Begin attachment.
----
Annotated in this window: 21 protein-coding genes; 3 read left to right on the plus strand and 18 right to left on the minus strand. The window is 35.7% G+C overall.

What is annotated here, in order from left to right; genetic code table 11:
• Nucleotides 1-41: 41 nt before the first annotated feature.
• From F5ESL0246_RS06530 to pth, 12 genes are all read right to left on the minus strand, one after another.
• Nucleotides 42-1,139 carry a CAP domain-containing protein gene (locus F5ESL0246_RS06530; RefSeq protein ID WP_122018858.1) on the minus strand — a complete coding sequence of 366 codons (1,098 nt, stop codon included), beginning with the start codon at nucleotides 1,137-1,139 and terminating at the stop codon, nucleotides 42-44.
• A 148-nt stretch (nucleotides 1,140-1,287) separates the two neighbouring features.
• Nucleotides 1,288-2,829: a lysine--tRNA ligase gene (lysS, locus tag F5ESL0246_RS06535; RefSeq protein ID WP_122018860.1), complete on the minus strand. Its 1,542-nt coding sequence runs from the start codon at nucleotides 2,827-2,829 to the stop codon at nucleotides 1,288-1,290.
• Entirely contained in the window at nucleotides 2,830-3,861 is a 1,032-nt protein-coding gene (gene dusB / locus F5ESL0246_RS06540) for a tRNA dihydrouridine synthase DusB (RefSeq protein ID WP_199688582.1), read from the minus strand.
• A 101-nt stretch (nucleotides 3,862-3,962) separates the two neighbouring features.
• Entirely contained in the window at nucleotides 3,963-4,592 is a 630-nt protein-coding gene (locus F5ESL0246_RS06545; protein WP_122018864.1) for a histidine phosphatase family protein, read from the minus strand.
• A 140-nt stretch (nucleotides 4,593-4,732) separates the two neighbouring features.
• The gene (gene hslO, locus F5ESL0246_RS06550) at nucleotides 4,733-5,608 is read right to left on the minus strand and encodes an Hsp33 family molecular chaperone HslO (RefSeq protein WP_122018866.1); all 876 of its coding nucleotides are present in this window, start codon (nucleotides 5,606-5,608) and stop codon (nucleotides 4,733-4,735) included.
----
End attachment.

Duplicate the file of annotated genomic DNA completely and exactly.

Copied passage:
Annotated in this window: 21 protein-coding genes; 3 read left to right on the plus strand and 18 right to left on the minus strand. The window is 35.7% G+C overall.

What is annotated here, in order from left to right; genetic code table 11:
• Nucleotides 1-41: 41 nt before the first annotated feature.
• From F5ESL0246_RS06530 to pth, 12 genes are all read right to left on the minus strand, one after another.
• Nucleotides 42-1,139 carry a CAP domain-containing protein gene (locus F5ESL0246_RS06530; RefSeq protein ID WP_122018858.1) on the minus strand — a complete coding sequence of 366 codons (1,098 nt, stop codon included), beginning with the start codon at nucleotides 1,137-1,139 and terminating at the stop codon, nucleotides 42-44.
• A 148-nt stretch (nucleotides 1,140-1,287) separates the two neighbouring features.
• Nucleotides 1,288-2,829: a lysine--tRNA ligase gene (lysS, locus tag F5ESL0246_RS06535; RefSeq protein ID WP_122018860.1), complete on the minus strand. Its 1,542-nt coding sequence runs from the start codon at nucleotides 2,827-2,829 to the stop codon at nucleotides 1,288-1,290.
• Entirely contained in the window at nucleotides 2,830-3,861 is a 1,032-nt protein-coding gene (gene dusB / locus F5ESL0246_RS06540) for a tRNA dihydrouridine synthase DusB (RefSeq protein ID WP_199688582.1), read from the minus strand.
• A 101-nt stretch (nucleotides 3,862-3,962) separates the two neighbouring features.
• Entirely contained in the window at nucleotides 3,963-4,592 is a 630-nt protein-coding gene (locus F5ESL0246_RS06545; protein WP_122018864.1) for a histidine phosphatase family protein, read from the minus strand.
• A 140-nt stretch (nucleotides 4,593-4,732) separates the two neighbouring features.
• The gene (gene hslO, locus F5ESL0246_RS06550) at nucleotides 4,733-5,608 is read right to left on the minus strand and encodes an Hsp33 family molecular chaperone HslO (RefSeq protein WP_122018866.1); all 876 of its coding nucleotides are present in this window, start codon (nucleotides 5,606-5,608) and stop codon (nucleotides 4,733-4,735) included.